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FAQ'S

What are dental implants?

A dental implant is used to support one or more false teeth. It is a titanium screw that can replace the root of a tooth when it fails. Just like a tooth root, it is placed into the jawbone. . When a tooth is lost, bone loss will eventually occur in that region because the root is no longer stimulating and stabilizing the bone. By using titanium--which biochemically joins to bone--to replace the root, you get a bond that more accurately replicates the one found in nature.

Are implants safe and how long will they last?

Implants are a safe, well-established, tried-and-tested treatment. It's probably true to say that implants, much like natural teeth, will last for as long as you care for them.
How well you look after your implants - and whether you go for your regular maintenance appointments - will have the biggest impact on how long they will last. If you don't look after your implants they will develop a coating similar to that found on neglected natural teeth. Left untreated, this can lead to gum infection, bleeding, soreness and general discomfort. You could get all these problems with natural teeth.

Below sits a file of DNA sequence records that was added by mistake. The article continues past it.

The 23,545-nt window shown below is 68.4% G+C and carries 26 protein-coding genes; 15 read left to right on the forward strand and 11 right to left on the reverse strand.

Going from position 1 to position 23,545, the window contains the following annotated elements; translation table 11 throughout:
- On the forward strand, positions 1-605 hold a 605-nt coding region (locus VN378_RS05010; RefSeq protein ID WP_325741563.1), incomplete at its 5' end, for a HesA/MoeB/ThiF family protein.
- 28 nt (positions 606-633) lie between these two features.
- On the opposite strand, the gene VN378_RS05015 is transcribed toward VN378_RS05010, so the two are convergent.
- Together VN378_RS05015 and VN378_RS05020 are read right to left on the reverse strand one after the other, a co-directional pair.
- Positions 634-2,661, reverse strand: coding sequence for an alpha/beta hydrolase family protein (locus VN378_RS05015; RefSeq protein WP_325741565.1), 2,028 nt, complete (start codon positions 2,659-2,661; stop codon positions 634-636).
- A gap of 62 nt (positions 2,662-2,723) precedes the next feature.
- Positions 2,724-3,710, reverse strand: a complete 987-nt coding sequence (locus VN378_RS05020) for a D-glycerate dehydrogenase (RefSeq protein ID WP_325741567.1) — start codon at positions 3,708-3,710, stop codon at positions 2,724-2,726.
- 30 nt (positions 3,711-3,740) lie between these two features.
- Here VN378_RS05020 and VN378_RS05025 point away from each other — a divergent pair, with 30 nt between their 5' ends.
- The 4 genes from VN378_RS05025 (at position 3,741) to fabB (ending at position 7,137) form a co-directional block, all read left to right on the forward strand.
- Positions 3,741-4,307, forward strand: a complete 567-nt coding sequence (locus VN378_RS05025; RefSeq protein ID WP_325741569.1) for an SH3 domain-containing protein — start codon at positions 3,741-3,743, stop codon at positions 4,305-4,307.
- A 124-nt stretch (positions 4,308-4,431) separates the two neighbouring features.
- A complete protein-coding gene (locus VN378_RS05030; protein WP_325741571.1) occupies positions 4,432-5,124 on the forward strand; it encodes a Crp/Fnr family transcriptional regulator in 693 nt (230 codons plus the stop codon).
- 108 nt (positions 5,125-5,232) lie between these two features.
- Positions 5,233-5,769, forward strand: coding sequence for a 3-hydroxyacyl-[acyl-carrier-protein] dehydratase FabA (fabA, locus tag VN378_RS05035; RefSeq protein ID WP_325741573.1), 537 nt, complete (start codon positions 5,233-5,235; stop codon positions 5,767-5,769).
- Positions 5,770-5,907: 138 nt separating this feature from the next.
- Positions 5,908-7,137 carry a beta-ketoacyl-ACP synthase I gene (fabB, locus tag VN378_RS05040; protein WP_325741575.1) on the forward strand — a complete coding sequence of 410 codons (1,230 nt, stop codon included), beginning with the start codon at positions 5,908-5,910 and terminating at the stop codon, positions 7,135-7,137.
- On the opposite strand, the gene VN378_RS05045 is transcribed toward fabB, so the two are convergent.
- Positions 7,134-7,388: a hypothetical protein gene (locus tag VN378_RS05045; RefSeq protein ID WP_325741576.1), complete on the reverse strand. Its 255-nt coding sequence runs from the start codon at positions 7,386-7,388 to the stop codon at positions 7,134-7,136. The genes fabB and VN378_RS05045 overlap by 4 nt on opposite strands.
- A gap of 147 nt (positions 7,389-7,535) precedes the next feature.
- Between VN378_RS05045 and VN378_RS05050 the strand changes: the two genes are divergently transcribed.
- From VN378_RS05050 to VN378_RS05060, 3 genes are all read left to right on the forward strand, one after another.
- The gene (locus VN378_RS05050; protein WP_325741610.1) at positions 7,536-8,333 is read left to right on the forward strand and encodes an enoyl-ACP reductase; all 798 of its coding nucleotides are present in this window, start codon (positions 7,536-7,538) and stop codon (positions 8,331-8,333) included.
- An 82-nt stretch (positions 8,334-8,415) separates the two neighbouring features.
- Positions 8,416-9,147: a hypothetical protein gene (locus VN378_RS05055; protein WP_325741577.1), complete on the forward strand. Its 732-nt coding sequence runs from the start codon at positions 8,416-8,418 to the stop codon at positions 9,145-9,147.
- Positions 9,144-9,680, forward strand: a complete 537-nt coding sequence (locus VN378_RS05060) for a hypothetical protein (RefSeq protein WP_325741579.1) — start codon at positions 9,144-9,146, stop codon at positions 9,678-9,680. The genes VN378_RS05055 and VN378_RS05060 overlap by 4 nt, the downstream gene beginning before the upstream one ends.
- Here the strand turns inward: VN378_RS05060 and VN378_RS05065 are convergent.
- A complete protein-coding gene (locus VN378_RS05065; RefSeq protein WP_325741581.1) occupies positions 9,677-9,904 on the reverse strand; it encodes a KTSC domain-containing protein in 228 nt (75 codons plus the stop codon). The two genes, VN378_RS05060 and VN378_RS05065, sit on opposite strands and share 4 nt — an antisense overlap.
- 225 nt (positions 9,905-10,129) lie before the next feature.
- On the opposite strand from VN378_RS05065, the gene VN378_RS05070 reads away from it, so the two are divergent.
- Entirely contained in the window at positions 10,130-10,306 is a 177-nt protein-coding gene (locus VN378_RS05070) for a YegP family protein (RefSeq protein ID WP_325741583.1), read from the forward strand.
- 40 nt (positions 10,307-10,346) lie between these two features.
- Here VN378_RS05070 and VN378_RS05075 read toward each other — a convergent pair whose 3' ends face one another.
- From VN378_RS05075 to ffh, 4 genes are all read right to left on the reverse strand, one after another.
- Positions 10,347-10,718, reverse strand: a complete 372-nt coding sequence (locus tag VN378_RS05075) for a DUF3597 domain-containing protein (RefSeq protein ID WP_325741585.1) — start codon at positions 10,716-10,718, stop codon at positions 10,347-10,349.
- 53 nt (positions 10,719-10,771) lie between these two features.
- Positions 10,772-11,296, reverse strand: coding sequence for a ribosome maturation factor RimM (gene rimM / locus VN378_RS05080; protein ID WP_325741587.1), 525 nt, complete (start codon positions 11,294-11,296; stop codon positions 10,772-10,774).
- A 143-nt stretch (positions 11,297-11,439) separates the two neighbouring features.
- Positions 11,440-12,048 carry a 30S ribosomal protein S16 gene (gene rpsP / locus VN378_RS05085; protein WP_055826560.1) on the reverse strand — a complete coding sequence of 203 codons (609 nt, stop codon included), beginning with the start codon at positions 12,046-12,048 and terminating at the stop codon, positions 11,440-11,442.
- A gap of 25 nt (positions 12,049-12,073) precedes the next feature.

If your implants are well looked after, and if the bone they are fitted to is strong and healthy, you can expect them to last for many years. However, just as with other surgical implants (such as a hip replacement) there is no lifetime guarantee.

What are the advantages of a single-tooth implant over a bridge?

A dental implant provides several advantages over other tooth replacement options. In addition to looking and functioning like a natural tooth, a dental implant replaces a single tooth without sacrificing the health of neighboring teeth. The other common treatment for the loss of a single tooth, a tooth-supported fixed bridge, requires that adjacent teeth be ground down to support the cemented bridge.

Because a dental implant will replace your tooth root, the bone is better preserved. With a bridge, some of the bone that previously surrounded the tooth begins to resorb (deteriorate). Dental implants integrate with your jawbone, helping to keep the bone healthy and intact.

In the long term, a single implant can be more esthetic and easier to keep clean than a bridge. Gums can recede around a bridge, leaving a visible defect when the metal base or collar of the bridge becomes exposed. Resorbed bone beneath the bridge can lead to an unattractive smile.

I have some of my own teeth. Can I still have implants?

Yes. You can have any number of teeth replaced with implants - from one single tooth to a complete set.

Can implants always be used to replace missing teeth?

It depends on the condition of the bone in your jaw. We arrange for a number of special tests to find out the amount of bone still there. If there is not enough, or if it isn't healthy enough, it may not be possible to place implants without grafting bone into the area first.

Do implants hurt?